Brains getting in the way

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Patricia C. Wrede

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Dec 5, 2000, 3:00:00 AM12/5/00
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In article <bv3q2to4m290eq85e...@4ax.com>, Joshua P. Hill
<XXjos...@mindspring.com> writes:

>On 5 Dec 2000 01:07:45 GMT, wo...@thark.barsoom (William Clifford)
>wrote:
>
>>I'm working on chapter three of a story that I intend to be a kind of
>>cross between Greg Egan and Edgar Rice Burroughs. At the moment I feel
>>like the brains are getting in the way of the action. Or rather, it's
>>taking too long to set the scene. It's that okay? Should just be
>>patient and ride out the descriptive exposition and hope that future
>>action scenes will make up for it? I want the set pieces to all be in
>>place here. As I think of it, I remember ERB seemed to be fairly patient,
>>about setting this stuff up so perhaps I shouldn't worry so much. On
>>the other hand I would like this to have a lot more energy than it
>>currently has. I should start reading _Outlaws of the Marsh_ again.
>>The Chinese have known how to make high energy kung fu stories for a
>>*long* time (I can't wait for _Crouching Tiger, Hidden Dragon_). I
>>don't know. It just seems bad to start off so slowly. Any advice?

Sorry; this hasn't come through on my server yet. It'll probably get here in a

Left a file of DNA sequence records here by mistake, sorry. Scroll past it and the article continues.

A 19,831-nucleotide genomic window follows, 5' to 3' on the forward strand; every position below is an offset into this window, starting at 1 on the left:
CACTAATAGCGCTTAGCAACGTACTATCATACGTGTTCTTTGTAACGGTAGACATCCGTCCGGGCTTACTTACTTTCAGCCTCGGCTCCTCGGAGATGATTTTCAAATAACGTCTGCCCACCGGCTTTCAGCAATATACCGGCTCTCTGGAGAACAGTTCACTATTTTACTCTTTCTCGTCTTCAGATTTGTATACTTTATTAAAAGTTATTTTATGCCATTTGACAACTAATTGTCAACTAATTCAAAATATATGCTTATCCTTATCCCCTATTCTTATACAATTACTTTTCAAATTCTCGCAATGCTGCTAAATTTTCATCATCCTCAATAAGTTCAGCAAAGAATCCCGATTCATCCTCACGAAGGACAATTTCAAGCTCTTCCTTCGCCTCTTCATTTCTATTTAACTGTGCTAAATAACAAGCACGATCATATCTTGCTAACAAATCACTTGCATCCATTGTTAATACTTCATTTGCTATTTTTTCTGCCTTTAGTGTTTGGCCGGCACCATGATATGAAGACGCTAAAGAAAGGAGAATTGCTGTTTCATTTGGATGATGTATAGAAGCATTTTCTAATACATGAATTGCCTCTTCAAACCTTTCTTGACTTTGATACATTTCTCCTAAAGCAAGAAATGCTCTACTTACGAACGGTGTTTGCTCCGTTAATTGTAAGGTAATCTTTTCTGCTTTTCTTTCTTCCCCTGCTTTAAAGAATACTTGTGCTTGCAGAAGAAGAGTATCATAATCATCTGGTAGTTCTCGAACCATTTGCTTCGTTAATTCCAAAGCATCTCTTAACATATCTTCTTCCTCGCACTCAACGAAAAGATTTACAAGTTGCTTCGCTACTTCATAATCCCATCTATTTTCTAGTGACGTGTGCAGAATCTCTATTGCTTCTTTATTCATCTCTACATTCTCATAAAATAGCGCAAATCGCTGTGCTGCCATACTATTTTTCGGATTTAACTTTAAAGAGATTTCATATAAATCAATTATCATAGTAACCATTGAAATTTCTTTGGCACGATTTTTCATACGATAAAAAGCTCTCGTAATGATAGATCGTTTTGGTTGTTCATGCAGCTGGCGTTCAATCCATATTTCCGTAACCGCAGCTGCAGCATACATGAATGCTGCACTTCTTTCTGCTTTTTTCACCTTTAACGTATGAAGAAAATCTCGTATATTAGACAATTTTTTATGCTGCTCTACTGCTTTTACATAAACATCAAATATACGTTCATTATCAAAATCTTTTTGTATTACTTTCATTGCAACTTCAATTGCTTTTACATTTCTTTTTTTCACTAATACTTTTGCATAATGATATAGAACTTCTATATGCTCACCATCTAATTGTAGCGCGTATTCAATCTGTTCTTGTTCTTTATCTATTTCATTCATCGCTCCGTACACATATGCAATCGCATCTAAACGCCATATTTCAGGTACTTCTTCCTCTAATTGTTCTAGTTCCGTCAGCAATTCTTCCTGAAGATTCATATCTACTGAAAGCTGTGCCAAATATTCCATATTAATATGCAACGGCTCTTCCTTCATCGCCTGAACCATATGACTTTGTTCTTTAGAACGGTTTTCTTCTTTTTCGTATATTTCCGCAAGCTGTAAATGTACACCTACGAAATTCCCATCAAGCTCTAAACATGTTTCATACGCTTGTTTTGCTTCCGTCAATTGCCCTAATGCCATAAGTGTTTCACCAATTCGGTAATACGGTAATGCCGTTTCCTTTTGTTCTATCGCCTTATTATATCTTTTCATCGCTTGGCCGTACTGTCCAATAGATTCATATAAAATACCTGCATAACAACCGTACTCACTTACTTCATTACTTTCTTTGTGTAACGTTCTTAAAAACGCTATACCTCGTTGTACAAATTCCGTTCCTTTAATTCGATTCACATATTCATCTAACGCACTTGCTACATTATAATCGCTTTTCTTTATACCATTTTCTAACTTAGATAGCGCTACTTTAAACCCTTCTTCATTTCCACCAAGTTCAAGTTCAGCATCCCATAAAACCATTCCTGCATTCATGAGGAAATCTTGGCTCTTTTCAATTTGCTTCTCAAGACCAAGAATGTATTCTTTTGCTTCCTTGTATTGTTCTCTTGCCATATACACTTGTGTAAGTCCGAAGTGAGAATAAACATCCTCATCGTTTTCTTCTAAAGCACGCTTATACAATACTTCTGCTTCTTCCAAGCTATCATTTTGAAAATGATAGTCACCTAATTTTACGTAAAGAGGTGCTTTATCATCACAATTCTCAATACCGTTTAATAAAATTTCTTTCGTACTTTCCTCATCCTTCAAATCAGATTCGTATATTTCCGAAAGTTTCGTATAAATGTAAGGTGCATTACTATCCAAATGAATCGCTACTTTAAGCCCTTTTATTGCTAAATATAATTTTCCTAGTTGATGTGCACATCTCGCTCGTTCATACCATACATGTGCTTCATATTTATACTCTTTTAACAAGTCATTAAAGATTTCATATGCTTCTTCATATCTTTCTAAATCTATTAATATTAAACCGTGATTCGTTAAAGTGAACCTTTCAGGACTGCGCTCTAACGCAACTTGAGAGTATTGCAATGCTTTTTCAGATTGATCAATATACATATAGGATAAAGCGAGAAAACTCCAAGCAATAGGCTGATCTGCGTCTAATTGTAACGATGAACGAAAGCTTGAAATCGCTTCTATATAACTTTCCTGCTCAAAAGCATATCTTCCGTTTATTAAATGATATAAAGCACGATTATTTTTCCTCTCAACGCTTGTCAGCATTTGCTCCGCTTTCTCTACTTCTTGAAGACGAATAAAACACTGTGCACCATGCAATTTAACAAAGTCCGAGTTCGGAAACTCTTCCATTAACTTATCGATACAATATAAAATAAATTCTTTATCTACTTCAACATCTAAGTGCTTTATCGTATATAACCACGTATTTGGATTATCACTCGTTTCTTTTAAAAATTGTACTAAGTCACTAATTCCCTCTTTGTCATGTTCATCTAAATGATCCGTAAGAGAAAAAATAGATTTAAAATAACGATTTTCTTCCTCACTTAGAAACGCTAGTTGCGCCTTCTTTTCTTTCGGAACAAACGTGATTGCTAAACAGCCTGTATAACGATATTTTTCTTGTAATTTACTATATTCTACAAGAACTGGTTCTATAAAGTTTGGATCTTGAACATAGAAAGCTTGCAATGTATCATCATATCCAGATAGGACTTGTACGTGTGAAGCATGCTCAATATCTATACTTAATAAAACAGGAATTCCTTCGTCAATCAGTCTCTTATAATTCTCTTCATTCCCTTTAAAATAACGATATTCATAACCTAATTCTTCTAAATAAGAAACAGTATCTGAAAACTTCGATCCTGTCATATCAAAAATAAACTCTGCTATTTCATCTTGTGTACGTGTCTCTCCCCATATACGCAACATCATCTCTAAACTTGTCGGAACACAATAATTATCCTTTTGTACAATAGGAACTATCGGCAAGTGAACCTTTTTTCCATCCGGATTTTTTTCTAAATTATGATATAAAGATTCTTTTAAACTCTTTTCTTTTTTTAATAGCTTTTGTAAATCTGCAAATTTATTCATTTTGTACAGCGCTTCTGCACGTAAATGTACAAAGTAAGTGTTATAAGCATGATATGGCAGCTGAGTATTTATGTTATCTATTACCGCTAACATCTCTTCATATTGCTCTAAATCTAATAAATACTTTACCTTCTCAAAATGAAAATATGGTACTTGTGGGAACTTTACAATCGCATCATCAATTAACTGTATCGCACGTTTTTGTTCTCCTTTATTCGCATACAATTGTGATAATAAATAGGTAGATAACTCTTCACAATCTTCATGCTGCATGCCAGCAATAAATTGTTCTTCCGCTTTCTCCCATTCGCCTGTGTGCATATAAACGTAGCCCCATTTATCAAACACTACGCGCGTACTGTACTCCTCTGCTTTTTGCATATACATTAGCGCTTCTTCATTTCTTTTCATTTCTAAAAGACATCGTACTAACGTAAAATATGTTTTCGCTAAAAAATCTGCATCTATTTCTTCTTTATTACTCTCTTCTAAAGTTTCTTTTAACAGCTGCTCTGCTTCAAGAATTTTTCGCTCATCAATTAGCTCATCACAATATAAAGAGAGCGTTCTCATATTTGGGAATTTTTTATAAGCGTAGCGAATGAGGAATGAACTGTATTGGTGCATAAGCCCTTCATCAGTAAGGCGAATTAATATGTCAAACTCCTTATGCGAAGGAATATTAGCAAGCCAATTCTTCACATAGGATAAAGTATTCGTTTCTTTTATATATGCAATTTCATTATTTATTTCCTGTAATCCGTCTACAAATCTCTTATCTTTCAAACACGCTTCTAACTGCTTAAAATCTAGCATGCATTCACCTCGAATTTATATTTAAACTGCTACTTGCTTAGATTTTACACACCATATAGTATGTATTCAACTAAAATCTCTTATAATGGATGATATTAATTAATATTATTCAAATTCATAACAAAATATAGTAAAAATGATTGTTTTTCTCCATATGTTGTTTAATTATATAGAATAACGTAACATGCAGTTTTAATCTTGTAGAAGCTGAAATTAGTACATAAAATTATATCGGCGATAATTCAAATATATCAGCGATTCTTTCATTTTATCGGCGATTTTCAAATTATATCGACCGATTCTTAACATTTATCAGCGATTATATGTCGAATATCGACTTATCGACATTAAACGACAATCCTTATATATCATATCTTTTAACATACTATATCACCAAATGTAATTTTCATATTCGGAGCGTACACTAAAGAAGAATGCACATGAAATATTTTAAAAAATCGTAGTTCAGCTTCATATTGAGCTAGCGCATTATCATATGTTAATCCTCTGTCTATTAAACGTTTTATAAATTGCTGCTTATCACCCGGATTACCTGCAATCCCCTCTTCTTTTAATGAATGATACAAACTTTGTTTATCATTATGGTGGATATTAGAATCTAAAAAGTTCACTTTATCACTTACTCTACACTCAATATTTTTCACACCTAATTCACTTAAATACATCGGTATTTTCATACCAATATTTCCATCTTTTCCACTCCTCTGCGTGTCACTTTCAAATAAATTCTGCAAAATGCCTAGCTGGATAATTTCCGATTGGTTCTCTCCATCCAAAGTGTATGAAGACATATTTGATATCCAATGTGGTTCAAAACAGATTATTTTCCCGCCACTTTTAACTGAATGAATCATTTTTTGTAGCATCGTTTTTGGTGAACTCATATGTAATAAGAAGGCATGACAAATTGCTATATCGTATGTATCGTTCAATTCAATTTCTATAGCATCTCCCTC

few more hours, but I'm going to be gone this evening.

As far as the specific question you are asking -- what should I do in this
particular book? -- nobody can give you an answer without seeing the book. And
this may be part of your problem: It may not be obvious until you have
finished the book which bits of the opening need to be kept and which bits need
to be junked and which bits need to be expanded or tweaked just a bit. It is
also possible that you are overreacting to the authorial exposure problem:
writing something almost always takes a lot longer than reading it, so things
that seem "too slow" to the author (because it took a week to write those three
pages) read at a reasonable or even fast pace to a reader (because it only
takes five minutes to read those three pages).

You may, of course, be reacting to a genuine problem in this particular story.
If so, bear in mind that it is a problem of *THIS PARTICULAR* story. Slapping
a "strong hook" opening on a story that isn't suited to a strong hook is going
to be counter-productive, even if strong hooks are in demand. Opening with
action or dialog bothers some readers as much as it attracts others. OTOH, one